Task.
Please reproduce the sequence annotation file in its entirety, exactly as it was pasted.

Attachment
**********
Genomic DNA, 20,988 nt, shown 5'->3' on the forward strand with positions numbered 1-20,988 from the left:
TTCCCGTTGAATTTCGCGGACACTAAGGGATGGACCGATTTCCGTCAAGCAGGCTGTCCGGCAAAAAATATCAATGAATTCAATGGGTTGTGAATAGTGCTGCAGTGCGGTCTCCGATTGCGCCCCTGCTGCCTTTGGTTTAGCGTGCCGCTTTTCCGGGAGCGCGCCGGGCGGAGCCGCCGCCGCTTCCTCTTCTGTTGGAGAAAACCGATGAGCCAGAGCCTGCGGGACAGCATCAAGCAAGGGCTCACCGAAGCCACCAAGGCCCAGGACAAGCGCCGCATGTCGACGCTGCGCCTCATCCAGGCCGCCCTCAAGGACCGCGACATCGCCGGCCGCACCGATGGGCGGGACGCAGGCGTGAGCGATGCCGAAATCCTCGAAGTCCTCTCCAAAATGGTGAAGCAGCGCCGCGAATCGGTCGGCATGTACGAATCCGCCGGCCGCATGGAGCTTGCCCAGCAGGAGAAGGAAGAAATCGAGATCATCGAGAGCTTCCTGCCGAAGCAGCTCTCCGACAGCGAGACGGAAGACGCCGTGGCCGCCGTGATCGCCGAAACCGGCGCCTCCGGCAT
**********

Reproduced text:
Genomic DNA, 20,988 nt, shown 5'->3' on the forward strand with positions numbered 1-20,988 from the left:
TTCCCGTTGAATTTCGCGGACACTAAGGGATGGACCGATTTCCGTCAAGCAGGCTGTCCGGCAAAAAATATCAATGAATTCAATGGGTTGTGAATAGTGCTGCAGTGCGGTCTCCGATTGCGCCCCTGCTGCCTTTGGTTTAGCGTGCCGCTTTTCCGGGAGCGCGCCGGGCGGAGCCGCCGCCGCTTCCTCTTCTGTTGGAGAAAACCGATGAGCCAGAGCCTGCGGGACAGCATCAAGCAAGGGCTCACCGAAGCCACCAAGGCCCAGGACAAGCGCCGCATGTCGACGCTGCGCCTCATCCAGGCCGCCCTCAAGGACCGCGACATCGCCGGCCGCACCGATGGGCGGGACGCAGGCGTGAGCGATGCCGAAATCCTCGAAGTCCTCTCCAAAATGGTGAAGCAGCGCCGCGAATCGGTCGGCATGTACGAATCCGCCGGCCGCATGGAGCTTGCCCAGCAGGAGAAGGAAGAAATCGAGATCATCGAGAGCTTCCTGCCGAAGCAGCTCTCCGACAGCGAGACGGAAGACGCCGTGGCCGCCGTGATCGCCGAAACCGGCGCCTCCGGCAT